JEROME A. MARK telephone communications, gasoline service stations, and air transportation, had very high growth rates from toranging from to more than percent per year in telephone communications when the business sector as a whole was experiencing a productivity growth rate of percent per year and the goods sector.

- the public sector tends to waste the public money, while the private sector aims to reduce costs; - in the public sector the employees are generally not redundant, that is why their need for labor is low.

Opinions AGAINST the private sector: the private sector is profit-driven, even if for many this means compromising the. The service sector is the third sector of the economy, after raw materials production and manufacturing. The service sector includes a wide variety of tangible and intangible services from office.

Although the service sector typically exhibits lower wage levels than the industrial sector (Squire, Table 15), so that the shift from agriculture into services rather than into manufacturing slows the growth in average urban income, public sector wages are generally high in developing countries (Squire, ~.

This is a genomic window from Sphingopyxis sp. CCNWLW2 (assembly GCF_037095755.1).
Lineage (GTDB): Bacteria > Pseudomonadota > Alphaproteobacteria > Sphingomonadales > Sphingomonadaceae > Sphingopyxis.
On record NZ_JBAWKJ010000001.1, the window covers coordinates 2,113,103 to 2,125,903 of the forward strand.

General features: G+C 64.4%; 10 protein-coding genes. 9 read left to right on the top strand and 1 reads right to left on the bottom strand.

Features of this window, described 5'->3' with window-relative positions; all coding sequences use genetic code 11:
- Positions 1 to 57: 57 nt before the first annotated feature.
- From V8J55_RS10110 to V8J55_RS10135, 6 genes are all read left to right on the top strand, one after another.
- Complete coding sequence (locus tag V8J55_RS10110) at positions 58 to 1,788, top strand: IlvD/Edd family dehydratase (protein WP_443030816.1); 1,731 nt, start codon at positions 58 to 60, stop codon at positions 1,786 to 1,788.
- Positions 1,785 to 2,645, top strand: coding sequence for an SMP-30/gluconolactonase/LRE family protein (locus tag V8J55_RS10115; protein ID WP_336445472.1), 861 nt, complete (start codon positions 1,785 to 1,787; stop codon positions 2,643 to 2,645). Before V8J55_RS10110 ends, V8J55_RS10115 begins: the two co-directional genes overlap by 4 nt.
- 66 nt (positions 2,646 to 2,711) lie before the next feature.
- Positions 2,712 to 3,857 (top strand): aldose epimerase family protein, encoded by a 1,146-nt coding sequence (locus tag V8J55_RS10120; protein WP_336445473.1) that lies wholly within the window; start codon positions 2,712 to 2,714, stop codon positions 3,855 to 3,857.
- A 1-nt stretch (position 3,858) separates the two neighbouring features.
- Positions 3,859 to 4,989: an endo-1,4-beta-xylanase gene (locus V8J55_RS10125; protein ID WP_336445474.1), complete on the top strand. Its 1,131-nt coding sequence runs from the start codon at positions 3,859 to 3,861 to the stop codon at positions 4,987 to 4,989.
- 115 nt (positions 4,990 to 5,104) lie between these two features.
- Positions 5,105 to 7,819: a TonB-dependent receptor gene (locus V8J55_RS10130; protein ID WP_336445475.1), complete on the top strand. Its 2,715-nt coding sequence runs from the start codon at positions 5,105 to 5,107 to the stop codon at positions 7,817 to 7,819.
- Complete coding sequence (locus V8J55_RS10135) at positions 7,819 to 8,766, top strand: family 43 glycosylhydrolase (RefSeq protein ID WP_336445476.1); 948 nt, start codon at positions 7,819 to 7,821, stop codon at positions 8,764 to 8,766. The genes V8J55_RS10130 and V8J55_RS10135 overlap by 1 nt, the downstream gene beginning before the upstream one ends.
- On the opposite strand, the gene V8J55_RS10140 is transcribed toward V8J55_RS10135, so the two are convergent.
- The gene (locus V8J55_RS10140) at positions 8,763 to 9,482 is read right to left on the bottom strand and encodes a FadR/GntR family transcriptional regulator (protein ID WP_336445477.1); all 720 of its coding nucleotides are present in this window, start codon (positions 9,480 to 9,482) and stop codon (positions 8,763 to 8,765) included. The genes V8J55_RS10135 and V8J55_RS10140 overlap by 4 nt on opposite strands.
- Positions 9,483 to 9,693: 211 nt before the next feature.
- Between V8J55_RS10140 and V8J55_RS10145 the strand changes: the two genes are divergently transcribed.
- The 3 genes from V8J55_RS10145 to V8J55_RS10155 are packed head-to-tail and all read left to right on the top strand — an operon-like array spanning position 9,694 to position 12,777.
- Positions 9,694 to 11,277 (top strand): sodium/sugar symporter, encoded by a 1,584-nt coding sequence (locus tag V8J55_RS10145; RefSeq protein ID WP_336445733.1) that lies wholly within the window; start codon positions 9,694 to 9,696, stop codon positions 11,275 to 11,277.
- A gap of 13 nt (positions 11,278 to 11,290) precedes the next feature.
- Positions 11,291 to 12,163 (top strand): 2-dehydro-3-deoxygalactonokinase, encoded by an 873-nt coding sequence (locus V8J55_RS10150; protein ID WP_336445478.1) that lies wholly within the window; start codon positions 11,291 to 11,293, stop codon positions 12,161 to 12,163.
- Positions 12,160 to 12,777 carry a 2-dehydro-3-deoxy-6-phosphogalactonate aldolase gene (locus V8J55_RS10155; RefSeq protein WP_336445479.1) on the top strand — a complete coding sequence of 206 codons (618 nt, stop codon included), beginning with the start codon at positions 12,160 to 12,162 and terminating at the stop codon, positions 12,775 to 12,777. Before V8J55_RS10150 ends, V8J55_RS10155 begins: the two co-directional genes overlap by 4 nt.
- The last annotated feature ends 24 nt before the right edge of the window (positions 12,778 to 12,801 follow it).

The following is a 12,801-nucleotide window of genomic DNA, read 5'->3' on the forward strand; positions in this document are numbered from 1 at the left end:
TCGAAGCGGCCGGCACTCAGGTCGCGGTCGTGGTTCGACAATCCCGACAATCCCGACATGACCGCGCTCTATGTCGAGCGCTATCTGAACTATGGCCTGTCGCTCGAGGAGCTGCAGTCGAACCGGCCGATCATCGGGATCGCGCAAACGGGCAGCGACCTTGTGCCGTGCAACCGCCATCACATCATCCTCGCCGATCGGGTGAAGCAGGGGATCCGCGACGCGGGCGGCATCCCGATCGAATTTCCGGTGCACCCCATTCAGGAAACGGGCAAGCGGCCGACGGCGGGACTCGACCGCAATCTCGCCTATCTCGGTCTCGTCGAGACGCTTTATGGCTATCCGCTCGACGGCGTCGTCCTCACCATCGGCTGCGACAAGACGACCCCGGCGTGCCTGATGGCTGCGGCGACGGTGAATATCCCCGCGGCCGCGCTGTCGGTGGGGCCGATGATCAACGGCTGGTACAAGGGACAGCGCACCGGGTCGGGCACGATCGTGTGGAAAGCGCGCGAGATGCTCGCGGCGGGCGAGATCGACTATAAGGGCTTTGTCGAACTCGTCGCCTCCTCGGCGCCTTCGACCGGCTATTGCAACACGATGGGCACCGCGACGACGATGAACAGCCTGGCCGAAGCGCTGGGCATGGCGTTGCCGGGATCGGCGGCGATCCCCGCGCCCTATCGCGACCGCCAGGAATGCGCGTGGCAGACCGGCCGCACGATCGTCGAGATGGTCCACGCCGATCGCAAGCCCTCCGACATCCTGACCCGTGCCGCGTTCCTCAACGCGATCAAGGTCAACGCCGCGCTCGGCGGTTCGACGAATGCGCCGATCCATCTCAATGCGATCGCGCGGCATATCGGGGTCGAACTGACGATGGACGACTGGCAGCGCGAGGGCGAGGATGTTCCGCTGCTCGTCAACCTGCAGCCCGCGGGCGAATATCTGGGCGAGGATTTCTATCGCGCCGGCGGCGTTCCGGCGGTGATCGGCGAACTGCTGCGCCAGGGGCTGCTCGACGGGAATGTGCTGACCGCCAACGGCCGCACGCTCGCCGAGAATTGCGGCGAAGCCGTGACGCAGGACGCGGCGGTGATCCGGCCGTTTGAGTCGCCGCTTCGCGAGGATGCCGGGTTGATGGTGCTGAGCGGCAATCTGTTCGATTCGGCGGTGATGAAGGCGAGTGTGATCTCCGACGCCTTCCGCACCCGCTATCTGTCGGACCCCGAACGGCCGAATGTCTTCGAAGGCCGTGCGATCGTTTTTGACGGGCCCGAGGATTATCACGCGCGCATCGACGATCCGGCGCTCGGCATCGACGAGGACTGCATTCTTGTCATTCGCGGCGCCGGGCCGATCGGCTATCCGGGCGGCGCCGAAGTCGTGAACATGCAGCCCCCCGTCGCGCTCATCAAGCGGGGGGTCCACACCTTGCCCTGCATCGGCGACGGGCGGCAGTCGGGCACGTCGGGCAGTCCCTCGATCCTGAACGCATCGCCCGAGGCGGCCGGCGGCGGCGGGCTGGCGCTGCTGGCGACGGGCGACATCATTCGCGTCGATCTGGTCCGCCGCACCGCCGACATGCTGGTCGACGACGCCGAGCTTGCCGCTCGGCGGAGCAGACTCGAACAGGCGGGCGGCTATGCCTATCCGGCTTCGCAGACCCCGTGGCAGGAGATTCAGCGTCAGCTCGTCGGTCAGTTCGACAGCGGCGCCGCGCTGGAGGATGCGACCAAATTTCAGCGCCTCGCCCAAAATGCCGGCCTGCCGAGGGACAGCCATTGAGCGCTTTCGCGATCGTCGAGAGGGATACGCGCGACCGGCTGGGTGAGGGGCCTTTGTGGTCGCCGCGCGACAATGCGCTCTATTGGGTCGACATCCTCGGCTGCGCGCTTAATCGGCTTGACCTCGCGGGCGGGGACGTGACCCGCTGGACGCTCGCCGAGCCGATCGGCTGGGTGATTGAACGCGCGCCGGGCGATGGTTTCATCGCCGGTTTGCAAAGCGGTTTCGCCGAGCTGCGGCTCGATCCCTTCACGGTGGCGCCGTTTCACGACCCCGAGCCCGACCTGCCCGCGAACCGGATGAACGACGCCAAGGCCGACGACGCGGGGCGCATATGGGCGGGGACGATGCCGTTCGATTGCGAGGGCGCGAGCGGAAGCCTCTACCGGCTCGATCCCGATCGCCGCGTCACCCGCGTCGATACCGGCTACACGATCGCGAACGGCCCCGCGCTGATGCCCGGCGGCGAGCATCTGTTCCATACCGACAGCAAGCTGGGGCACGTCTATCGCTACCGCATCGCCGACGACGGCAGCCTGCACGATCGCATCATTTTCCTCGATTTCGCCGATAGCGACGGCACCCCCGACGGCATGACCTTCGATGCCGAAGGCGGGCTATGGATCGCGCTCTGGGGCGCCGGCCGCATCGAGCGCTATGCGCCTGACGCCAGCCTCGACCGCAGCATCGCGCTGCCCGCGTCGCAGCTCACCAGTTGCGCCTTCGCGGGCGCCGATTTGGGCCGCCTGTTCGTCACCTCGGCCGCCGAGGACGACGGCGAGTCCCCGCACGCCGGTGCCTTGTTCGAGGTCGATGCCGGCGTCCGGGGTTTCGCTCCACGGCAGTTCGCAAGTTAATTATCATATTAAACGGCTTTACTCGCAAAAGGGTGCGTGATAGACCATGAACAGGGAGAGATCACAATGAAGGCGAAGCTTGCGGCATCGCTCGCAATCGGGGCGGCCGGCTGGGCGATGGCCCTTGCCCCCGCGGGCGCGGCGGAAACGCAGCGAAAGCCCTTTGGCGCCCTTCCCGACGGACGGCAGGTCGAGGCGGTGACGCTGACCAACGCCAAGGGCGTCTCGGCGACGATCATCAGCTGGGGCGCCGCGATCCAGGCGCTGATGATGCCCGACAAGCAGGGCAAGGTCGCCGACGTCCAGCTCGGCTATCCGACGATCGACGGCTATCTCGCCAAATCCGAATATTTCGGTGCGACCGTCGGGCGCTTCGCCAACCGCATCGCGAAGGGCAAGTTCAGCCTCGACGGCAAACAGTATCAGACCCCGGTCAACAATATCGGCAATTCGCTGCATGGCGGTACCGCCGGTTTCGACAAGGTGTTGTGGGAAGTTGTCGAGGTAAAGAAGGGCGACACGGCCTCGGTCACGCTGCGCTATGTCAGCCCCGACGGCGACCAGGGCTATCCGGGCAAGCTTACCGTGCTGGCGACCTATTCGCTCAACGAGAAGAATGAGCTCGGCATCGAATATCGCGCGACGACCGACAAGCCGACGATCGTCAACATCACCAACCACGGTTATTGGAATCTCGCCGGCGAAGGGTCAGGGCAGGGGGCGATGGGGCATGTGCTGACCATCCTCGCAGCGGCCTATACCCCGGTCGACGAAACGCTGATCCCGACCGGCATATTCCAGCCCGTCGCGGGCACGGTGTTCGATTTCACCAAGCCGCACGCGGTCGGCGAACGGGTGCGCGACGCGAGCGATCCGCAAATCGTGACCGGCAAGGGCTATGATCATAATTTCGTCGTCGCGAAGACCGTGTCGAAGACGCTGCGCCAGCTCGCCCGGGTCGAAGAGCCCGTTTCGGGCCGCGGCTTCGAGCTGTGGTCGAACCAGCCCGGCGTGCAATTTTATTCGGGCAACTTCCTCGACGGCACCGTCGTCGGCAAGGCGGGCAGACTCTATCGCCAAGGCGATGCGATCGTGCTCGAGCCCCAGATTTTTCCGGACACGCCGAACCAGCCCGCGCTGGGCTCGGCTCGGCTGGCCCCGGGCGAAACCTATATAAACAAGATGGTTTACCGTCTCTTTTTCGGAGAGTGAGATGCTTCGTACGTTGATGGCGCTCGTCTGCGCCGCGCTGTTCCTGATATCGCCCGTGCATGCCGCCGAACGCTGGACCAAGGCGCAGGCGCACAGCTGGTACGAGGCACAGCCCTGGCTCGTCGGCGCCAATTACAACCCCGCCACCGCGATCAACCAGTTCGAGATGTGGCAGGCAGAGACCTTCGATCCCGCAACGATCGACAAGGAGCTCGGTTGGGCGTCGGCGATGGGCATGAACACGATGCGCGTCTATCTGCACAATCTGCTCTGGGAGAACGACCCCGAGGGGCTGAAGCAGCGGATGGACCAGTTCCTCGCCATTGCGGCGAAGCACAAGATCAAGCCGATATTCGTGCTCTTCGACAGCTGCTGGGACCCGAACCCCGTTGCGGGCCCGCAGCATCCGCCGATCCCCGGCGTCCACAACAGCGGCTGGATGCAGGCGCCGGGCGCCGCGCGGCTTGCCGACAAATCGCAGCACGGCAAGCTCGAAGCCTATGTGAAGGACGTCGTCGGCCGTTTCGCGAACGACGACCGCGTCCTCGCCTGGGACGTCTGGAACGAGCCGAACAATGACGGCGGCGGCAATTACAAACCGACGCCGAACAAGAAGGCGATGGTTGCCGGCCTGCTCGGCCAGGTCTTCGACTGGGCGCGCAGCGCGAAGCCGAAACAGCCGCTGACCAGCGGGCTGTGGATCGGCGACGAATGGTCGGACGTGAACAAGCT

high-productivity, high-wage, (mostly traded, or tradable, or high value-added input provider) goods and service-producing sector. Political parties and government represent different class interests and therefore have different incentives to respond to needs in the low-productivity sector.

Policies towards this sector consequently reflect the. The main criticism generally aimed at the service economy is that it suffers from low productivity. This characteristic was for a long time (and indeed still is) regarded as intrinsic to services, so much so in fact that it provided Jean Fourastié () with the main criterion for the first positive definition of the service sector.

It also. 3Employment and Wages by Sector and Industry High-wage employment in was concentrated in seven of the 20 sectors (see Table 1), which accounted for 93 percent of the high-wage jobs. Only 40 percent of all jobs were in the same seven sectors.